Burglar alarms are nice to have, aren’t they? That is unless you’ve got a two year old on the loose who likes to play with keys and push buttons and a five year old who couldn’t care less about what the two year old is doing as long as it doesn’t interfere with what she’s doing.
Imagine, if you will, returning home from running errands. You herd the kids out of the car and up the steps of the front porch. The kids are anxious to get inside because you’ve just purchased a Costco-sized box of ice cream bars. You manage to extract your keys from under the straps of the grocery sack and unlock the door (without dropping anything – quite a feat). The kids are giddy with delight at the prospect of eating their ice cream. Do you set the bags down and put your keys away? Heck, no. You want to get the kids settled with their ice cream before they drive you crazy. The keys are haphazardly tossed onto the nearest surface and the ice cream festivities begin.
Bellies full, the kids happily retreat to the living room to play. They seem absorbed in their coloring books and crayons, so you decide aloud, “I’m going upstairs for a minute.” The kids ignore you, which in this case is A Good Thing. You might just be able to run to the bathroom undetected – one of the joys of motherhood. Another joy of motherhood is actually being able to use the bathroom undetected (and you might even get to wash up if you’re lucky).
You go to the bathroom and, er, you know… Things are progressing nicely then, all of a sudden, you hear beeping. Not just any beeping. You hear incessant, loud beeping. Like an alarm of some kind.
Oh, man! What happened – where are my kids? Who’s in the house? Sheer panic sets in and you try to pull your pants up while running out of the bathroom and down the stairs without breaking your neck. You don’t see the five year old (she must be in her room or something), but you do see a two year old dropping your keys on the tile floor with a clatter (which you don’t hear anyway – the alarm is so ear splittingly loud). She’s yelling “Maaa-maaa!” and holding her hands over her ears. Your five year old peeks out from behind the play room door, wide-eyed, and promptly shuts it again to block out the noise. You see that your children are safe, and now you really get upset. You key in the code to disarm the alarm and begin scolding your child for pressing the “Panic” button on your keychain alarm thingy. Your pants aren’t even pulled up.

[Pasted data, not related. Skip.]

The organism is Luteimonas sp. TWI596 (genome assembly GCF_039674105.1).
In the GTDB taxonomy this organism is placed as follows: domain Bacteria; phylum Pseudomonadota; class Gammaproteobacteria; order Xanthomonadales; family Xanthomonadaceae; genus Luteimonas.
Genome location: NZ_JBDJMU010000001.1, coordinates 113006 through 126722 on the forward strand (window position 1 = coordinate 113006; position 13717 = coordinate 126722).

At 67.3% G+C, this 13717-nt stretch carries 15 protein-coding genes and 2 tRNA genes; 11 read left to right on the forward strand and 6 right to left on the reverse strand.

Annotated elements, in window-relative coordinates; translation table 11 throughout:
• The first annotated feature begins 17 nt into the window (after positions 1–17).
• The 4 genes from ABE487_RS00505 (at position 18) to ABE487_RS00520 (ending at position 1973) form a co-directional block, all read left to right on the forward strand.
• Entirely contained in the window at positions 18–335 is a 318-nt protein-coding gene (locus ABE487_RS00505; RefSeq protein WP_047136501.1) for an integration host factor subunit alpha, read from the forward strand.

“Alarm center – please state your name.”
You freeze and your child stops panicking. Suddenly, you feel like someone is looking at your bare rear-end and you finally pull your pants up. Then it dawns on you one of the reasons you purchased the alarm system. Fast two-way response.
“Um. Hi.” You smooth your hair even though this guy can’t see you.
“What is your name?”
So, you give your name and you even have the presence of mind to provide the master password.
“So, everything is okay?”
“Yes. My daughter just got hold of my keys and pushed the panic button.” Now is about the time when you feel really stupid. Here you were, scolding your daughter for pushing buttons on the keys you left within her grasp. Who can blame her? You have really interesting keys, after all.
“Okay. Have a good day.” Click.
Well, that’s what happened to me. I felt really bad about yelling at my daughter when I was the one who left the keys lying around. I apologized, but told her the keys were a no-no. She was already over it and made her way to the playroom to pester her sister.
Overall, though, I’d have to say I’m really pleased with the response time of our particular alarm company. These things really work if you use them.
Rose Holck is an Elementary Technology Teacher and Librarian, but in her other life she loves writing about history and enjoys freelance writing. She has been published in special editions of The Journal of Bone and Mineral Research and Teaching Librarian Magazine. She also currently blogs about liquid libations at http://www.cocktailsandwine.com